Turbulence II: Fear Of Flying

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Details At A Glance

Category Action Menu Audio & Animation 
Dolby Digital City Trailer 
Theatrical Trailer 
Interviews-Cast & Crew 
  • Control Tower Stunt
  • Humour & Terror
  • The Plane Set
  • Character Twists
  • Rating
    Year Released 1999
    Running Time 96:30
    RSDL/Flipper No/No
    Cast & Crew
    Start Up Menu
    Region 4 Director David Mackay
    Universal Pictures Video
    Starring Craig Sheffer 
    Jennifer Beals 
    Tom Berenger
    Case Transparent Amaray
    RPI $36.95 Music Don Davis

    Pan & Scan/Full Frame None English (Dolby Digital 5.1, 448Kb/s) 
    English (Dolby Digital 2.0, 224Kb/s)
    Widescreen Aspect Ratio 1.85:1
    16x9 Enhancement
    Theatrical Aspect Ratio ?1.85:1
    Macrovision ? Smoking Yes
    Subtitles None Annoying Product Placement No
    Action In or After Credits No

    Plot Synopsis

        I was dreading previewing Turbulence II: Fear Of Flying. I was not overly impressed with Turbulence, and expected Turbulence II to follow the general rule of sequels. My dread was enhanced by the fact that this particular movie was a direct-to-video release in the US and will be the same here in Australia. Fortunately, it turned out to be not at all bad, and quite an enjoyable action thriller. Sure, you will need to suspend disbelief at times, and sure, some of the dialogue is overly cheesy, but I enjoyed it a lot more than I expected to, not least due to the extremely enveloping and aggressive audio track that accompanies the movie which sucks you in and helps with the suspension of disbelief. For an action movie, I certainly have seen plenty that are worse than this one.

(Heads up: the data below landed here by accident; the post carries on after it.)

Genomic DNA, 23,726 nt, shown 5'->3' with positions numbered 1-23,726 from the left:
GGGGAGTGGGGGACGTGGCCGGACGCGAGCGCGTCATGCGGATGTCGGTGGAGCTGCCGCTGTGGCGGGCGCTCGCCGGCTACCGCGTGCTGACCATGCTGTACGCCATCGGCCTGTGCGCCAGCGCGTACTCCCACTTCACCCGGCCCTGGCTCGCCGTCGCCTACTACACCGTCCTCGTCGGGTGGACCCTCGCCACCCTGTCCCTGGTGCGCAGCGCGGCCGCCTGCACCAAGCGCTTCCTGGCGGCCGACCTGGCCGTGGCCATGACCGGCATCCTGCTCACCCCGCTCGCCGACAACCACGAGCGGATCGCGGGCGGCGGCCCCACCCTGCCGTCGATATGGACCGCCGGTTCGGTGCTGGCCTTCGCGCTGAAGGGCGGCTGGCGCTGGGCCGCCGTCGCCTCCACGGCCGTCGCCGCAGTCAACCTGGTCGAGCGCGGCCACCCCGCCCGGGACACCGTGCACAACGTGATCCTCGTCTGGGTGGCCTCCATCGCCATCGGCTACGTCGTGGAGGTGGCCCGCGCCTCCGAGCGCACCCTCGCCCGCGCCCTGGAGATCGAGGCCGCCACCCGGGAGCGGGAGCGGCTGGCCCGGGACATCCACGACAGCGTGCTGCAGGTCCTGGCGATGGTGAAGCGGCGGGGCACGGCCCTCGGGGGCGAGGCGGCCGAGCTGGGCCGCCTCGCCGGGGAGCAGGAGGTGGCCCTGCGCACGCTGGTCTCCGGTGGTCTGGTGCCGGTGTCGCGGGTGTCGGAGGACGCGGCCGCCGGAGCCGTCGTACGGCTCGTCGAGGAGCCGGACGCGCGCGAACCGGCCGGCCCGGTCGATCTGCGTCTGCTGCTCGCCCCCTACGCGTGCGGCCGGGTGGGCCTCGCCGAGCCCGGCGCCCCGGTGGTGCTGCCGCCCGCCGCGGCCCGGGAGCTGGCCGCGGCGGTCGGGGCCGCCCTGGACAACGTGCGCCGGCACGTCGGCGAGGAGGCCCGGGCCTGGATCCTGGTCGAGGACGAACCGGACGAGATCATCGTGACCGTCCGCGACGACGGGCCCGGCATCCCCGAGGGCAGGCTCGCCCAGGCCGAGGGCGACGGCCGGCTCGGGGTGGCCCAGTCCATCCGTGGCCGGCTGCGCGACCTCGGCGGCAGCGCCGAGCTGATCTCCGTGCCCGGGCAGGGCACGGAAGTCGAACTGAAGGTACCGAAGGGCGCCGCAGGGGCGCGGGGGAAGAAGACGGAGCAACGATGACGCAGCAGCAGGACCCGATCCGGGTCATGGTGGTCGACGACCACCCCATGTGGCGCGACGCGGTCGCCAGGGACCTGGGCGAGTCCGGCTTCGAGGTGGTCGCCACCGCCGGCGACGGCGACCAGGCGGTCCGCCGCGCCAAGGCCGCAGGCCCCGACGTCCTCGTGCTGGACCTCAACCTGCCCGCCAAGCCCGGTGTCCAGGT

The movie opens with a Fear-Of-Flying session aboard an aircraft simulator where we are introduced to our main characters. The Fear-Of-Flying class is scheduled to fly from Los Angeles to San Francisco on a 747 in business class along with an assorted array of shady characters, from the obvious Russians to the less obvious suspects. Several red herrings are thrown at us before the real villains are declared, with the object of their desire being a bomb containing Sarin nerve gas. It is up to our heroes, in this case the Fear-Of-Flying alumni lead by Martin (Craig Sheffer) and Jessica (Jennifer Beals), to save the day.

        Whilst there are no real surprises in this movie, and there are some dreadful plot holes if you stop and think about them, Director David Mackey keeps the pace of the action sufficiently rapid that these problems do not overly worry you, and you are happy to just go along for the ride.

    Transfer Quality


        This is the second Universal Pictures Video DVD authored in Australia that I have seen, the first being Two Hands. In this case, this DVD was authored by IML Digital Media and again I previewed a pre-production DVD-R. Other than a few minor cosmetic menu changes, the disc I previewed will be the same as the final production DVD.

        The transfer is presented in an aspect ratio of exactly 1.85:1. It is 16x9 enhanced. Oddly, the opening credits are cropped to a ratio of approximately 2.10:1, but as soon as the movie proper begins at 3:12, the matting returns to 1.85:1. I was unable to locate any information on the original aspect ratio of this production, but saw no reason to doubt that it was 1.85:1. Scene composition appeared intact at this aspect ratio.

        The image is nicely sharp and well-defined, with sharp and clear foregrounds and lots of detail visible in the backgrounds of images. Shadow detail was excellent and there was no low level noise. In short, this transfer looked exactly as a transfer of a movie with reasonable production values shot in 1999 should look.

        Colours are accurately and consistently rendered, with a nice uniformity about the overall saturation of the movie. There were no episodes of oversaturation and no episodes of undersaturation, and neither was there any colour bleeding.

        No MPEG artefacts of any note were seen. I noted two instances of what appeared to be motion blur, but failed to take note of the times that these occurred. These artefacts may well have been present in the original source material. No aliasing was seen at all throughout the entire course of this transfer, and film artefacts were also notable by their absence.